How would my fellow Slashdotters solve this issue? There must be some terms of service preventing me from resetting and closing the account. Since this is my email address does that mean it's my account and COULD just close it?"
Link to Original Source

Comment: There is liberty (Score 2) 352

by SirDrinksAlot (#45014517) Attached to: German NSA Critic Denied Entry To the US

“When the people fear the government there is tyranny, when the government fears the people there is liberty.” - John Basil Barnhill 1914
In 1914 who could have predicted the NSA? Today it would write “When the people fear the government there is tyranny, when the government fears the people there is the NSA. America is what you get when you have both"

Comment: But their 5400RPM hybrid drives suck (Score 3, Interesting) 373

by SirDrinksAlot (#44509789) Attached to: Hybrid Hard Drives Just Need 8GB of NAND

When I was buying a new laptop hard drive I got a hybrid drive but not before some research. The 7200RPM Momentus XT mops the floor with their 5400rpm new generation of hybrid drive. The performance increase on their 5400rpm drives is insignificant, it was not even worth considering but I at least found stock of the Momentus XT which *IS* well worth considering and ordered TWO. I took into account cost, capacity and performance when choosing the drives. For the cost/performance the 5400rpm drives did not deliver but it had the capacity, the Momentus XT delivered on cost/performance and was only slightly lacking in capacity. Pure SSD drive only delivered on performance which in my case wasn't weighted enough in my process to justify. If the Momentus XT didn't exist I'd have just stuck with a 7200rpm drive.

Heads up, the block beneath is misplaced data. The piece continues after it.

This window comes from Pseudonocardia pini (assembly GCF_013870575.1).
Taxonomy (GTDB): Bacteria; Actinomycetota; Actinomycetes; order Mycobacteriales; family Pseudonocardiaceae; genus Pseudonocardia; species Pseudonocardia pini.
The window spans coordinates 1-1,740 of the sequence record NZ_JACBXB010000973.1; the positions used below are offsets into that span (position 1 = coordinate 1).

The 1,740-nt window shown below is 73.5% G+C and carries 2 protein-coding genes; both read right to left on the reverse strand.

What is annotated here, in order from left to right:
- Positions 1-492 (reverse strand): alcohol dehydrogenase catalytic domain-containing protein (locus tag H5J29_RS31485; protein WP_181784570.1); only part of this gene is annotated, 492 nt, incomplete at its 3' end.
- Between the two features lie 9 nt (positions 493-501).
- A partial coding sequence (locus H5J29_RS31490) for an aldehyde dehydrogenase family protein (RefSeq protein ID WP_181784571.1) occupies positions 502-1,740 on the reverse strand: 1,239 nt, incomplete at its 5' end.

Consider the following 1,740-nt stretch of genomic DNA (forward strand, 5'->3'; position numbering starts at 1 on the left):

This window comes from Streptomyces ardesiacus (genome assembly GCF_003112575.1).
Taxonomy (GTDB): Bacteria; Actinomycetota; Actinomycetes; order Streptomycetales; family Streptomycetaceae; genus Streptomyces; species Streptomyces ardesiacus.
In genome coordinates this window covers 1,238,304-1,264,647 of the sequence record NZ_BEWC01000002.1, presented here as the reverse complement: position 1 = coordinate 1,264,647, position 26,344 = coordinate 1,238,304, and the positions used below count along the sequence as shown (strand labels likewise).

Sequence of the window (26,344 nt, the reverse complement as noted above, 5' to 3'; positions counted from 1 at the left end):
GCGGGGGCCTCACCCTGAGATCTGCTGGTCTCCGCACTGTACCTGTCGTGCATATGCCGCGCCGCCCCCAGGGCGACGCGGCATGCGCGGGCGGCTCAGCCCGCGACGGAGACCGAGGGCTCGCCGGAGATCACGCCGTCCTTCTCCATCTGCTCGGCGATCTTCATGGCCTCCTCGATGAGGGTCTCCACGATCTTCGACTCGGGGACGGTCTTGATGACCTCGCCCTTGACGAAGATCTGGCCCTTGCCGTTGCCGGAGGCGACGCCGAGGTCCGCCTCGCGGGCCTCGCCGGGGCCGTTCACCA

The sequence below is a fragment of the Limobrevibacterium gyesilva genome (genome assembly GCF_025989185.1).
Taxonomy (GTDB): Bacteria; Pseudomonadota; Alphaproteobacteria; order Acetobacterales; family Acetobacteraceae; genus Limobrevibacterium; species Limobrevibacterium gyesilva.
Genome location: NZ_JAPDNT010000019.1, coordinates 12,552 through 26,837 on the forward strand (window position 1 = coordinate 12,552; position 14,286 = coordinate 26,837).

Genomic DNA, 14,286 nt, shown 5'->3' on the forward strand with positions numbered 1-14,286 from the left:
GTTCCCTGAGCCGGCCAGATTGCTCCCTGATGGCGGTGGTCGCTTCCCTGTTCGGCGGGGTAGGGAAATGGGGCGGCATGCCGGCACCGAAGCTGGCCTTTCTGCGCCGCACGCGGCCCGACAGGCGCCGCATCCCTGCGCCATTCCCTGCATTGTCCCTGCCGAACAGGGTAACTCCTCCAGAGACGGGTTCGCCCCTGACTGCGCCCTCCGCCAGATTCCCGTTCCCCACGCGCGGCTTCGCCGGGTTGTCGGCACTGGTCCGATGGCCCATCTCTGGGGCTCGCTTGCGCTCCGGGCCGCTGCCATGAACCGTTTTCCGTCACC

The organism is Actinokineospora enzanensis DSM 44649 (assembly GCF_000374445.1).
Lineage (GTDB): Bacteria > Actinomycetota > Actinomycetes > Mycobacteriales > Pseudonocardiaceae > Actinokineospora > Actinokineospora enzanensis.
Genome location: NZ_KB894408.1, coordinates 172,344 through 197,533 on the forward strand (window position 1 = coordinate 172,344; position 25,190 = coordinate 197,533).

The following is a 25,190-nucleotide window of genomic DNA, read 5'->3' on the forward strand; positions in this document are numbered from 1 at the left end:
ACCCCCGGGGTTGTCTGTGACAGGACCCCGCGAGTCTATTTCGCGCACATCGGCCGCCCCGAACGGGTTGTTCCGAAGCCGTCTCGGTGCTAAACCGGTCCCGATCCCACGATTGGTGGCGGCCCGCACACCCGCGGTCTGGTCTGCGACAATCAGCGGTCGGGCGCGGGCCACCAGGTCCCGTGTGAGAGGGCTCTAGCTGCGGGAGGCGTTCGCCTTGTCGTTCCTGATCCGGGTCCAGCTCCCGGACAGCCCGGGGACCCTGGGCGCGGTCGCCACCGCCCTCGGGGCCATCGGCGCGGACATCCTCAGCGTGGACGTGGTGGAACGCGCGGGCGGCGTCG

So RIP Seagate's worth while mobile HDD's. Unless you've fixed the mediocre performance in your 5400rpm drives I'll either be doing full SSD or just buying somebody else's 7200rpm drive.

Comment: Re:What person thinks this is OK? (Score 1) 191

by SirDrinksAlot (#44319313) Attached to: Blackberry 10 Sends Full Email Account Credentials To RIM

Which with BES 10 can use the BES Infrastructure with DEVICE SPECIFIC KEYS as an alternative to a VPN. Which BlackBerry's can also use [a VPN] with the BES as a second optional transport in-case the BES goes down. On top of both of these transports the device will function directly over Corporate WiFi cutting out the BES all together when you're on the local network.

So Activesync with it's SSL over SRP, so thats TWO layers of encryption being used. ActiveSync's SSL and the BlackBerry transport as a secure tunnel into your network.

Comment: Re:What am I missing? (Score 4, Insightful) 306

by SirDrinksAlot (#43402245) Attached to: Fox, Univision May Go Subscription To Stop Aereo

Yea I have no idea what they're complaining about. Instead of fighting Aereo maybe they could work with them instead? When you're broadcasting you have no idea who's watching what and what kind of exposure paying advertisers are getting. Aereo likely knows what channel you're watching and at what time, this seems like ENORMOUSLY valuable information to a broadcaster. If everybody setup a TV tuner in their apartment and streamed it to their device of choice then the broadcaster has no clue what kind of market penetration they're getting.

It's like cutting off your nose to spite the face.

The confusion of a staff member is measured by the length of his memos. -- New York Times, Jan. 20, 1981